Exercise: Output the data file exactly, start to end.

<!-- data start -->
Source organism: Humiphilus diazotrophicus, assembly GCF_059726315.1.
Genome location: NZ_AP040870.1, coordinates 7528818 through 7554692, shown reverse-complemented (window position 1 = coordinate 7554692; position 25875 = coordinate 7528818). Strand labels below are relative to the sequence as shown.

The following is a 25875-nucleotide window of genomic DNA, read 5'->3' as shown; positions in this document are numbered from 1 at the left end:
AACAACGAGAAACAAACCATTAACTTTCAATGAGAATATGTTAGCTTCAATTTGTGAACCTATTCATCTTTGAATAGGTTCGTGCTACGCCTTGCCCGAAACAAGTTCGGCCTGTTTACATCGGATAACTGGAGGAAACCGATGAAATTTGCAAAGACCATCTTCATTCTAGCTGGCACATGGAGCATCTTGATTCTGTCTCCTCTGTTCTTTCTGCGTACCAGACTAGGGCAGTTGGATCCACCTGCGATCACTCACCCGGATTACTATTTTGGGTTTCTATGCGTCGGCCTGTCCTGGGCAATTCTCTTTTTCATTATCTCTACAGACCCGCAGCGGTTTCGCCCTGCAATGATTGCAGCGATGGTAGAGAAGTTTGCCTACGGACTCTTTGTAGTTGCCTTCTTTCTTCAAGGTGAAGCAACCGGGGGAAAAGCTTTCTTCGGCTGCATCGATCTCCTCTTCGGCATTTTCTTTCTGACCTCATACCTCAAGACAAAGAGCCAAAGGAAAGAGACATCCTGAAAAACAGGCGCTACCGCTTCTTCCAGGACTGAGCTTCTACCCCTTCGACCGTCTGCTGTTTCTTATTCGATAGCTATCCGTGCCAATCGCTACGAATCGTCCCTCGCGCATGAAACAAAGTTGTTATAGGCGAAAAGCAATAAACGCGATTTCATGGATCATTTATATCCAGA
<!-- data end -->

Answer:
Source organism: Humiphilus diazotrophicus, assembly GCF_059726315.1.
Genome location: NZ_AP040870.1, coordinates 7528818 through 7554692, shown reverse-complemented (window position 1 = coordinate 7554692; position 25875 = coordinate 7528818). Strand labels below are relative to the sequence as shown.

The following is a 25875-nucleotide window of genomic DNA, read 5'->3' as shown; positions in this document are numbered from 1 at the left end:
AACAACGAGAAACAAACCATTAACTTTCAATGAGAATATGTTAGCTTCAATTTGTGAACCTATTCATCTTTGAATAGGTTCGTGCTACGCCTTGCCCGAAACAAGTTCGGCCTGTTTACATCGGATAACTGGAGGAAACCGATGAAATTTGCAAAGACCATCTTCATTCTAGCTGGCACATGGAGCATCTTGATTCTGTCTCCTCTGTTCTTTCTGCGTACCAGACTAGGGCAGTTGGATCCACCTGCGATCACTCACCCGGATTACTATTTTGGGTTTCTATGCGTCGGCCTGTCCTGGGCAATTCTCTTTTTCATTATCTCTACAGACCCGCAGCGGTTTCGCCCTGCAATGATTGCAGCGATGGTAGAGAAGTTTGCCTACGGACTCTTTGTAGTTGCCTTCTTTCTTCAAGGTGAAGCAACCGGGGGAAAAGCTTTCTTCGGCTGCATCGATCTCCTCTTCGGCATTTTCTTTCTGACCTCATACCTCAAGACAAAGAGCCAAAGGAAAGAGACATCCTGAAAAACAGGCGCTACCGCTTCTTCCAGGACTGAGCTTCTACCCCTTCGACCGTCTGCTGTTTCTTATTCGATAGCTATCCGTGCCAATCGCTACGAATCGTCCCTCGCGCATGAAACAAAGTTGTTATAGGCGAAAAGCAATAAACGCGATTTCATGGATCATTTATATCCAGA